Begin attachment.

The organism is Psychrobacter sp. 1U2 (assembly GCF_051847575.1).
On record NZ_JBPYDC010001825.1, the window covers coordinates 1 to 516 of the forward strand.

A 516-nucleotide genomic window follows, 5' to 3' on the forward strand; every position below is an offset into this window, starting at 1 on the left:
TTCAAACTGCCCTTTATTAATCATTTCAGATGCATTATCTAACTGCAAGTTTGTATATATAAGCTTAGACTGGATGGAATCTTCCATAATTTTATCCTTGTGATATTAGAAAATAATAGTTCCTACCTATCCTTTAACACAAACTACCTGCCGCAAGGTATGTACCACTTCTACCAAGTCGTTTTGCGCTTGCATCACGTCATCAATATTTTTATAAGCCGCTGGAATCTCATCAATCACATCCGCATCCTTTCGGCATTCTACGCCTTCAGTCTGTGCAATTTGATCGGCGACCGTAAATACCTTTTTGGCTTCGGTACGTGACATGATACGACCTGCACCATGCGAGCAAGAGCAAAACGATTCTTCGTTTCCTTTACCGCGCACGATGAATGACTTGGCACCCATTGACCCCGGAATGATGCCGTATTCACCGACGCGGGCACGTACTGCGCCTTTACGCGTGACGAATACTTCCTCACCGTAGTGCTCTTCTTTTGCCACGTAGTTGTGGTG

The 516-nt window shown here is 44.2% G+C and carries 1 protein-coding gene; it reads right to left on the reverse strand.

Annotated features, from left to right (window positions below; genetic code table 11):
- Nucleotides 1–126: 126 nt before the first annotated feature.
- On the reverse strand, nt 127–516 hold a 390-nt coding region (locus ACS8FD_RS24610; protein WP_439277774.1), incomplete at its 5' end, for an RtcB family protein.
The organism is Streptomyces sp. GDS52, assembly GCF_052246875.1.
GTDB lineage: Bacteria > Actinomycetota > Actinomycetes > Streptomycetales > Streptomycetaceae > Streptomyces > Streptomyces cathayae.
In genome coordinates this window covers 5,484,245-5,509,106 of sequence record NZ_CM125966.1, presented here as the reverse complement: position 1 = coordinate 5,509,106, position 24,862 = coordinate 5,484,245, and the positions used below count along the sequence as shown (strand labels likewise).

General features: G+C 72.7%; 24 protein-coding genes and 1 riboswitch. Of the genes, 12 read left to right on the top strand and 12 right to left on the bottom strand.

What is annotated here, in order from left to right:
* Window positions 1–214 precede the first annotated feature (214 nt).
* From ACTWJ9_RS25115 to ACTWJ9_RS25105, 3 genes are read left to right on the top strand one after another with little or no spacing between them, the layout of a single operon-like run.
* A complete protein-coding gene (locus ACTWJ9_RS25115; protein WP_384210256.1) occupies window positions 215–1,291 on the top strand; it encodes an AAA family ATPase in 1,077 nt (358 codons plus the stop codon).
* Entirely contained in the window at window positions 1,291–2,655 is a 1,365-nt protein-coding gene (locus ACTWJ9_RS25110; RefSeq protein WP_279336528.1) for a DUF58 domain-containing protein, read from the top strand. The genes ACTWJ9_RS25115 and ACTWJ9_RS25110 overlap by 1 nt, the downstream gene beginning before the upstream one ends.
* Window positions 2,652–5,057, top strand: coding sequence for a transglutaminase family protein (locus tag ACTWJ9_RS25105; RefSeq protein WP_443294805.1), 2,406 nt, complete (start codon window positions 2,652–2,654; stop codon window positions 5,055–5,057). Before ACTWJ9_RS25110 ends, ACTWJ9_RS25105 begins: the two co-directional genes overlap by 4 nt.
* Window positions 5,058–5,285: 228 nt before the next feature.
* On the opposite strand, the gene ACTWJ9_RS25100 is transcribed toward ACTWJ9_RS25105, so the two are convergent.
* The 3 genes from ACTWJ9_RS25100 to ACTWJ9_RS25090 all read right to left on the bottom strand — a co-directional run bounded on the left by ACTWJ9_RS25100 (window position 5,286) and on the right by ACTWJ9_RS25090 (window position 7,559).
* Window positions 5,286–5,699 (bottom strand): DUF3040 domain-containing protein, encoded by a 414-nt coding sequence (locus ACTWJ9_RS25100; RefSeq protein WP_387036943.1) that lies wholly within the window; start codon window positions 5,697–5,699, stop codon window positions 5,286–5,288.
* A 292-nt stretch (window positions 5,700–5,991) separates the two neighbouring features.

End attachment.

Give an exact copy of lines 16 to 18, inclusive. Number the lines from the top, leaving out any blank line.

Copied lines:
* A complete protein-coding gene (locus ACTWJ9_RS25115; protein WP_384210256.1) occupies window positions 215–1,291 on the top strand; it encodes an AAA family ATPase in 1,077 nt (358 codons plus the stop codon).
* Entirely contained in the window at window positions 1,291–2,655 is a 1,365-nt protein-coding gene (locus ACTWJ9_RS25110; RefSeq protein WP_279336528.1) for a DUF58 domain-containing protein, read from the top strand. The genes ACTWJ9_RS25115 and ACTWJ9_RS25110 overlap by 1 nt, the downstream gene beginning before the upstream one ends.
* Window positions 2,652–5,057, top strand: coding sequence for a transglutaminase family protein (locus tag ACTWJ9_RS25105; RefSeq protein WP_443294805.1), 2,406 nt, complete (start codon window positions 2,652–2,654; stop codon window positions 5,055–5,057). Before ACTWJ9_RS25110 ends, ACTWJ9_RS25105 begins: the two co-directional genes overlap by 4 nt.